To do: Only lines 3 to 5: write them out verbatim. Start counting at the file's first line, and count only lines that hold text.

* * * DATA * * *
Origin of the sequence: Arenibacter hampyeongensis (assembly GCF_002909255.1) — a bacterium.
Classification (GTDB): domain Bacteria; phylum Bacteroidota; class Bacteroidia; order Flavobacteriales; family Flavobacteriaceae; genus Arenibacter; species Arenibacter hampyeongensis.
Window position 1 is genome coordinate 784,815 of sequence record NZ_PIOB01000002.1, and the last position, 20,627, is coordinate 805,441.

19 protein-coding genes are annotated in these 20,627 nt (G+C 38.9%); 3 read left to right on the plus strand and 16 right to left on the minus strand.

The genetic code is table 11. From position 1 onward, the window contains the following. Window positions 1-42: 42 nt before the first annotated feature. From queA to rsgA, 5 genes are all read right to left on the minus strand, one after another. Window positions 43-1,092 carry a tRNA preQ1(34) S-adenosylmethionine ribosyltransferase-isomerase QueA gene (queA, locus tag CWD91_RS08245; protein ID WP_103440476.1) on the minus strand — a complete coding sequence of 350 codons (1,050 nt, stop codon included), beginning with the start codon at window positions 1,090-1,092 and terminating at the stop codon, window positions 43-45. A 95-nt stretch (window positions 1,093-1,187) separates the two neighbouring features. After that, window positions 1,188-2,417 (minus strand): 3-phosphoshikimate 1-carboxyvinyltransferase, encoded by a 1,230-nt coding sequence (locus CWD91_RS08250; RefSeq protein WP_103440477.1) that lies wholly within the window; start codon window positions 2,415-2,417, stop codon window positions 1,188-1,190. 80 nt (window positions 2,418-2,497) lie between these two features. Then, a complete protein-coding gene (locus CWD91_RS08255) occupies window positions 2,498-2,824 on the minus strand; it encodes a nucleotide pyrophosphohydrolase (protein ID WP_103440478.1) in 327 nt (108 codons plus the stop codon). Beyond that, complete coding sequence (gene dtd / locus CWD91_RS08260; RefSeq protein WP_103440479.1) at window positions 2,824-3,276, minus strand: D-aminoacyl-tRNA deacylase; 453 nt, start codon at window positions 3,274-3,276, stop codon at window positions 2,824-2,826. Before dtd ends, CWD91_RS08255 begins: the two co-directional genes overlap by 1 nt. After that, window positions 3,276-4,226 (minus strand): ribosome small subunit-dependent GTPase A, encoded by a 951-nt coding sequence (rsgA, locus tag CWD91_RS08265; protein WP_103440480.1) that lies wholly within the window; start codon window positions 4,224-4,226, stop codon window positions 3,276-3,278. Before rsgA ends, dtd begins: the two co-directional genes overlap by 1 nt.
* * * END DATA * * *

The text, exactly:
Window position 1 is genome coordinate 784,815 of sequence record NZ_PIOB01000002.1, and the last position, 20,627, is coordinate 805,441.

19 protein-coding genes are annotated in these 20,627 nt (G+C 38.9%); 3 read left to right on the plus strand and 16 right to left on the minus strand.

The genetic code is table 11. From position 1 onward, the window contains the following. Window positions 1-42: 42 nt before the first annotated feature. From queA to rsgA, 5 genes are all read right to left on the minus strand, one after another. Window positions 43-1,092 carry a tRNA preQ1(34) S-adenosylmethionine ribosyltransferase-isomerase QueA gene (queA, locus tag CWD91_RS08245; protein ID WP_103440476.1) on the minus strand — a complete coding sequence of 350 codons (1,050 nt, stop codon included), beginning with the start codon at window positions 1,090-1,092 and terminating at the stop codon, window positions 43-45. A 95-nt stretch (window positions 1,093-1,187) separates the two neighbouring features. After that, window positions 1,188-2,417 (minus strand): 3-phosphoshikimate 1-carboxyvinyltransferase, encoded by a 1,230-nt coding sequence (locus CWD91_RS08250; RefSeq protein WP_103440477.1) that lies wholly within the window; start codon window positions 2,415-2,417, stop codon window positions 1,188-1,190. 80 nt (window positions 2,418-2,497) lie between these two features. Then, a complete protein-coding gene (locus CWD91_RS08255) occupies window positions 2,498-2,824 on the minus strand; it encodes a nucleotide pyrophosphohydrolase (protein ID WP_103440478.1) in 327 nt (108 codons plus the stop codon). Beyond that, complete coding sequence (gene dtd / locus CWD91_RS08260; RefSeq protein WP_103440479.1) at window positions 2,824-3,276, minus strand: D-aminoacyl-tRNA deacylase; 453 nt, start codon at window positions 3,274-3,276, stop codon at window positions 2,824-2,826. Before dtd ends, CWD91_RS08255 begins: the two co-directional genes overlap by 1 nt. After that, window positions 3,276-4,226 (minus strand): ribosome small subunit-dependent GTPase A, encoded by a 951-nt coding sequence (rsgA, locus tag CWD91_RS08265; protein WP_103440480.1) that lies wholly within the window; start codon window positions 4,224-4,226, stop codon window positions 3,276-3,278. Before rsgA ends, dtd begins: the two co-directional genes overlap by 1 nt.